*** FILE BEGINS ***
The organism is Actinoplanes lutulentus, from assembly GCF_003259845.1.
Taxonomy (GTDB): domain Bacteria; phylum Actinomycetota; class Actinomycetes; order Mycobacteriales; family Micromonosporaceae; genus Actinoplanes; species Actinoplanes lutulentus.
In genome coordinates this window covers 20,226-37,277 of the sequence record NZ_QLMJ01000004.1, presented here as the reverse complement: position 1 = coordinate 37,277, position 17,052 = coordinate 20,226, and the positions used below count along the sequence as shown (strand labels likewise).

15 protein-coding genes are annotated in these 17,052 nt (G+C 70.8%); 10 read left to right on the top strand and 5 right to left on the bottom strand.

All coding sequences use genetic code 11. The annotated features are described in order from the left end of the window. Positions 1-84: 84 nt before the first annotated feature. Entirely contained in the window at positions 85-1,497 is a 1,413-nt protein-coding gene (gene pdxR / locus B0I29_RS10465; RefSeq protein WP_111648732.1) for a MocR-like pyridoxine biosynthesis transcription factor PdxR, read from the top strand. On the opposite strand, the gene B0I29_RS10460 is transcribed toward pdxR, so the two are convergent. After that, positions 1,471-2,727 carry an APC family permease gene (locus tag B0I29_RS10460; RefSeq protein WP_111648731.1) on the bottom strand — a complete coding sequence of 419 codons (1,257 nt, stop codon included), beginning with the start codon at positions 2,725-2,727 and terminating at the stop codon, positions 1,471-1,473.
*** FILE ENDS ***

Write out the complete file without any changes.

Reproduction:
The organism is Actinoplanes lutulentus, from assembly GCF_003259845.1.
Taxonomy (GTDB): domain Bacteria; phylum Actinomycetota; class Actinomycetes; order Mycobacteriales; family Micromonosporaceae; genus Actinoplanes; species Actinoplanes lutulentus.
In genome coordinates this window covers 20,226-37,277 of the sequence record NZ_QLMJ01000004.1, presented here as the reverse complement: position 1 = coordinate 37,277, position 17,052 = coordinate 20,226, and the positions used below count along the sequence as shown (strand labels likewise).

15 protein-coding genes are annotated in these 17,052 nt (G+C 70.8%); 10 read left to right on the top strand and 5 right to left on the bottom strand.

All coding sequences use genetic code 11. The annotated features are described in order from the left end of the window. Positions 1-84: 84 nt before the first annotated feature. Entirely contained in the window at positions 85-1,497 is a 1,413-nt protein-coding gene (gene pdxR / locus B0I29_RS10465; RefSeq protein WP_111648732.1) for a MocR-like pyridoxine biosynthesis transcription factor PdxR, read from the top strand. On the opposite strand, the gene B0I29_RS10460 is transcribed toward pdxR, so the two are convergent. After that, positions 1,471-2,727 carry an APC family permease gene (locus tag B0I29_RS10460; RefSeq protein WP_111648731.1) on the bottom strand — a complete coding sequence of 419 codons (1,257 nt, stop codon included), beginning with the start codon at positions 2,725-2,727 and terminating at the stop codon, positions 1,471-1,473.